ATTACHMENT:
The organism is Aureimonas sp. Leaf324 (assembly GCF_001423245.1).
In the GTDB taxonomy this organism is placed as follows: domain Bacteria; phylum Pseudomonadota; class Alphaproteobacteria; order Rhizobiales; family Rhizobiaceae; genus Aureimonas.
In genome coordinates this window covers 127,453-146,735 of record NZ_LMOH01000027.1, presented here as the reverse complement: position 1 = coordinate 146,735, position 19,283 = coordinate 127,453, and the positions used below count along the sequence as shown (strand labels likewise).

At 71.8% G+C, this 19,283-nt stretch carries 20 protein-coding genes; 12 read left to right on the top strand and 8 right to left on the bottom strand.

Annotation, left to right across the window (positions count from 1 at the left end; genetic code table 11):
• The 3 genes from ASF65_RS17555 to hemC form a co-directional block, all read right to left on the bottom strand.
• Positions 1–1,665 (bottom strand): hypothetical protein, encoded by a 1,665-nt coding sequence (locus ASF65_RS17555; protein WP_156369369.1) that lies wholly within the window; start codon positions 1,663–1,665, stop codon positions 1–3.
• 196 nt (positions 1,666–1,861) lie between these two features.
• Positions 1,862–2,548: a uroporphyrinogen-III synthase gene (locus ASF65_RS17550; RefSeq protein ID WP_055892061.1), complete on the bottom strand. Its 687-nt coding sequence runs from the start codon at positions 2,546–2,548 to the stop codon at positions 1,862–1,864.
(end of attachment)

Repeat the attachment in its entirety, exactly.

The organism is Aureimonas sp. Leaf324 (assembly GCF_001423245.1).
In the GTDB taxonomy this organism is placed as follows: domain Bacteria; phylum Pseudomonadota; class Alphaproteobacteria; order Rhizobiales; family Rhizobiaceae; genus Aureimonas.
In genome coordinates this window covers 127,453-146,735 of record NZ_LMOH01000027.1, presented here as the reverse complement: position 1 = coordinate 146,735, position 19,283 = coordinate 127,453, and the positions used below count along the sequence as shown (strand labels likewise).

At 71.8% G+C, this 19,283-nt stretch carries 20 protein-coding genes; 12 read left to right on the top strand and 8 right to left on the bottom strand.

Annotation, left to right across the window (positions count from 1 at the left end; genetic code table 11):
• The 3 genes from ASF65_RS17555 to hemC form a co-directional block, all read right to left on the bottom strand.
• Positions 1–1,665 (bottom strand): hypothetical protein, encoded by a 1,665-nt coding sequence (locus ASF65_RS17555; protein WP_156369369.1) that lies wholly within the window; start codon positions 1,663–1,665, stop codon positions 1–3.
• 196 nt (positions 1,666–1,861) lie between these two features.
• Positions 1,862–2,548: a uroporphyrinogen-III synthase gene (locus ASF65_RS17550; RefSeq protein ID WP_055892061.1), complete on the bottom strand. Its 687-nt coding sequence runs from the start codon at positions 2,546–2,548 to the stop codon at positions 1,862–1,864.